Mike Montgomery will start Thursday, as the Cubs stick to a six-man rotation, which Maddon has used regularly since a doubleheader on Aug. 16 forced him to add a starter. He's been able to handle his starts with October in mind for months now, thanks to a 51-26 start, which gave his powerhouse an 11-game lead on June 29.
Montgomery will work out of the bullpen in October, assuming he carves out a spot in the seven- or eight-man mix, so look for him to return to relief duty next week. The rotation as lined up has Arrieta and Hendricks making three more starts apiece, with Arrieta's last one coming on Wednesday, Sept. 28, and Hendricks getting his final start the following day. Lester and Lackey would make four more starts each, including the prized ones on Oct. 1-2, which are the likely stepping stones to NLDS Games 1 and 2 on Oct. 7-8.
This could be shuffled easily down the stretch, of course. General manager Jed Hoyer said as much on Monday. But little is done without great thought in a Theo Epstein operation, so don't be shocked if the Cubs do stick with their starters in this order: Lester, Lackey, Arrieta and Hendricks.
Epstein and Maddon love the experience and competitive fire of Lester -- whose two-year record of 27-16 with a 2.95 ERA over 60 starts has been overshadowed due to the excellence of Arrieta and Hendricks -- and Lackey. These two former Red Sox teammates are hardened big-game warriors who have combined to make 34 postseason starts and earn four World Series rings.
Maddon was a coach with the Angels when Lackey won Game 7 of the 2002 World Series as a rookie. Maddon knows how tough Lackey was last October when, as a member of the Cardinals, he beat the Cubs in Game 1 of the NLDS at Wrigley Field. Maddon doesn't have to worry if Lester and Lackey will get out over their skis when it's time to validate the regular season in the postseason.
That's a legitimate concern for Hendricks, who had a 5.19 ERA in his starts against the Cardinals and Mets last October. But Maddux is not the only comparison for Hendricks. Hendricks has always seemed more like Orel Hershiser to me because of the movement on his pitches.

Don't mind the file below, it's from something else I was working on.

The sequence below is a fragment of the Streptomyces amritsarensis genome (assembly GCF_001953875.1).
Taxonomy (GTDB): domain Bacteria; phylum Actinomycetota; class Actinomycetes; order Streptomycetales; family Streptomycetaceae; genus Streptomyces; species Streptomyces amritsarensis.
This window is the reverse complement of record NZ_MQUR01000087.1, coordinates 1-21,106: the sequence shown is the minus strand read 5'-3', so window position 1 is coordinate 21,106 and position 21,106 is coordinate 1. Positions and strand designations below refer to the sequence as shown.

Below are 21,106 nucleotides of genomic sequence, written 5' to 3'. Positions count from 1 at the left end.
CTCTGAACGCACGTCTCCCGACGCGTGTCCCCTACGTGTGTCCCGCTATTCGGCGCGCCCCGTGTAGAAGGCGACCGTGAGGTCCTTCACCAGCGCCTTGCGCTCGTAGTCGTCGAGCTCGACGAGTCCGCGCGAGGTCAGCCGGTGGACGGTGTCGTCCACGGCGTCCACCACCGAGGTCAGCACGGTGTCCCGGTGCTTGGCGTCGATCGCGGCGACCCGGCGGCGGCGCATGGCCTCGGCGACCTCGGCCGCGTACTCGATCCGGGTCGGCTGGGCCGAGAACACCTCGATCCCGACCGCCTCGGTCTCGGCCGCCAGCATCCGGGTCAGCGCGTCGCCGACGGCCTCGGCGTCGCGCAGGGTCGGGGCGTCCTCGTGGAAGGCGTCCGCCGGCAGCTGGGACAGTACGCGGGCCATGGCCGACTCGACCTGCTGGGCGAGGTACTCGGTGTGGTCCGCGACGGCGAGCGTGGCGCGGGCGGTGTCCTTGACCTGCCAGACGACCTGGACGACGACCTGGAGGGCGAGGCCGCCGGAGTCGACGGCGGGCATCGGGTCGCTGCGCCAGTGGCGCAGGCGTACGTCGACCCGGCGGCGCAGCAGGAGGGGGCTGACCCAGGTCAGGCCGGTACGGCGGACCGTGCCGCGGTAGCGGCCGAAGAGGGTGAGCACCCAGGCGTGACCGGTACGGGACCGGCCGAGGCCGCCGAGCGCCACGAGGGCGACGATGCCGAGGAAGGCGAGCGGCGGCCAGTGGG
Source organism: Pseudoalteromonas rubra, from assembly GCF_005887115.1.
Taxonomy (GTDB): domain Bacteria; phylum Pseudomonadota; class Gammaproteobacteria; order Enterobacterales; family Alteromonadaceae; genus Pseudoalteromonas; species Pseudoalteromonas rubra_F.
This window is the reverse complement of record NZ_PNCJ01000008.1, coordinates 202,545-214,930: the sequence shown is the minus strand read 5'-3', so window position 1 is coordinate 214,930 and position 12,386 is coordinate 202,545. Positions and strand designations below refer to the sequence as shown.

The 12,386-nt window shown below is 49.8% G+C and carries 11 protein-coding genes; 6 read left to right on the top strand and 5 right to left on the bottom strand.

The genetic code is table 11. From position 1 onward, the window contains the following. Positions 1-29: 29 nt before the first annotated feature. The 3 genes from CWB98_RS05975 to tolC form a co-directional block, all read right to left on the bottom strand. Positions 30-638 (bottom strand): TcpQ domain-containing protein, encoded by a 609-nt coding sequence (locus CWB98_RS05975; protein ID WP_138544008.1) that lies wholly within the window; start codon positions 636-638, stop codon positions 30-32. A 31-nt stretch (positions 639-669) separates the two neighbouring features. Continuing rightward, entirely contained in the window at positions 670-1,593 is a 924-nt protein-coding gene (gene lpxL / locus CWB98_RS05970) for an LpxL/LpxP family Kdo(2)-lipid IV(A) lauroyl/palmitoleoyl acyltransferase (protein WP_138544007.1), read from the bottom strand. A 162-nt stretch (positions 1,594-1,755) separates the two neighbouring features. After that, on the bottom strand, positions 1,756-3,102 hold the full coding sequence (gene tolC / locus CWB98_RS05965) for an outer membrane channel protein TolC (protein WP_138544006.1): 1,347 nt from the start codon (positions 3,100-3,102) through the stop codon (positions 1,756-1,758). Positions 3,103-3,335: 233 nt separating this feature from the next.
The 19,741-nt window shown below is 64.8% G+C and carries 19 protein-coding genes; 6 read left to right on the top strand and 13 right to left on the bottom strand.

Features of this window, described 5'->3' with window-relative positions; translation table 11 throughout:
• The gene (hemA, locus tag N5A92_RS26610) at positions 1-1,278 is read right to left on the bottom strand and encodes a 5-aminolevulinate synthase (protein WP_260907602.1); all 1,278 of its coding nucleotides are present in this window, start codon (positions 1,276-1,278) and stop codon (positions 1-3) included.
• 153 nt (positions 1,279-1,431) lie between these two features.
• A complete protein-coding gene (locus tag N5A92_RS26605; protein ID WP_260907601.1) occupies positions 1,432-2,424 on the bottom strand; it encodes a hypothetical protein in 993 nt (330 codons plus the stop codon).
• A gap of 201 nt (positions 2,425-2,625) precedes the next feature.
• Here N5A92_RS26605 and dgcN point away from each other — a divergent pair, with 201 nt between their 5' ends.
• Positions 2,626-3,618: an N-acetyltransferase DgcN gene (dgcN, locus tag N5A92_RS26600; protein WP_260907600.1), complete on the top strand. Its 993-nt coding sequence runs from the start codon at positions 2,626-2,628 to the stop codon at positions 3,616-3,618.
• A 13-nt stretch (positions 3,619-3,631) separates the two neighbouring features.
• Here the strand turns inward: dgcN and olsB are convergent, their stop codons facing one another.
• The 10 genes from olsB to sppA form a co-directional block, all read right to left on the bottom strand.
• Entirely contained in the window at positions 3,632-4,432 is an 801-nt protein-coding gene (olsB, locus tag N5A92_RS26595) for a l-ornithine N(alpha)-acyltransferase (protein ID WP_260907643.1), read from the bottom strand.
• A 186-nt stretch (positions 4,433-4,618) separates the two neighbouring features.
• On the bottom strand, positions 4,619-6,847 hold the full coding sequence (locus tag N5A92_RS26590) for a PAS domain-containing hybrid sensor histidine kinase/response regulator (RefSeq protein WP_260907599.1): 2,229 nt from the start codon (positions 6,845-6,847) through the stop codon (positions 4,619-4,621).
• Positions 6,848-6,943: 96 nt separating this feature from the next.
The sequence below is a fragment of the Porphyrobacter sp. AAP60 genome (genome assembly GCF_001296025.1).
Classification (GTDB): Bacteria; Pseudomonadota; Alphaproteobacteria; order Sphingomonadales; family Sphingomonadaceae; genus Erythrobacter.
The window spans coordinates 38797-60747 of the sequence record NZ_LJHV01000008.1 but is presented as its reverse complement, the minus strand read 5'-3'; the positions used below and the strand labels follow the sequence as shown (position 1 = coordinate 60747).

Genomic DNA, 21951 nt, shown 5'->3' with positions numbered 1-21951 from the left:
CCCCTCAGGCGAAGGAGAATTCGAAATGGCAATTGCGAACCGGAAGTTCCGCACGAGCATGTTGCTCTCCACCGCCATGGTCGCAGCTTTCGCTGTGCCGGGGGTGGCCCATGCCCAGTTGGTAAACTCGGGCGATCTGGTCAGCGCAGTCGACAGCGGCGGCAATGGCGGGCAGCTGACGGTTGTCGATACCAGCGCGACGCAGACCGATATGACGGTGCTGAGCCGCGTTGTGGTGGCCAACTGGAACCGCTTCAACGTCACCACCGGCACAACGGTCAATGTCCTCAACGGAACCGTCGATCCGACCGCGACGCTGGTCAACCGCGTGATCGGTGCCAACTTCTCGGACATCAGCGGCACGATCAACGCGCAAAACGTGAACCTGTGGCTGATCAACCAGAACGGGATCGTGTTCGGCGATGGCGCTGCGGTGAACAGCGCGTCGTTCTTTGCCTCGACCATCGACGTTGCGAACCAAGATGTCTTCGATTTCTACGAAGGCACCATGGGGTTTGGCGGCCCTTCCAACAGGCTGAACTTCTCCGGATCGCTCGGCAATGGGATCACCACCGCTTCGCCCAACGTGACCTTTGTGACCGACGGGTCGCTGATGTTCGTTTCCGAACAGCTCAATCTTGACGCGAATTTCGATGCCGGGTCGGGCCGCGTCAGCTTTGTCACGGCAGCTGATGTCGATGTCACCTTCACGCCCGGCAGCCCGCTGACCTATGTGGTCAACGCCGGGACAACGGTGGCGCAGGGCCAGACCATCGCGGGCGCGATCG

Hershiser was a great postseason pitcher who always said the key to his success was maintaining his level from the regular season, not trying to raise it. Hershiser said hitters were more likely to expand the strike zone and press for hits in October than June, which played into his hand.
Hendricks, the least outwardly emotional pitcher in the Cubs' mix, is like Hershiser. He thrives by executing pitches in low gear. Who cares that Hendricks' hardest pitch on Monday was clocked at 91 mph? He threw strikes with his changeup whenever he wanted (28 of 36 pitches), and opponents are hitting .130 off that changeup this season.
Hendricks has a 1.21 ERA at Wrigley Field this season, which also argues for him to have a spot near the front of the rotation, not the back.
Maddon may not announce his rotation until Oct. 6 (the eve of NLDS Game 1), but it'll be apparent by how the starters line up the last week of the regular season. Until then, enjoy the debate. It's going to get loud.
Phil Rogers is a columnist for MLB.com. This story was not subject to the approval of Major League Baseball or its clubs.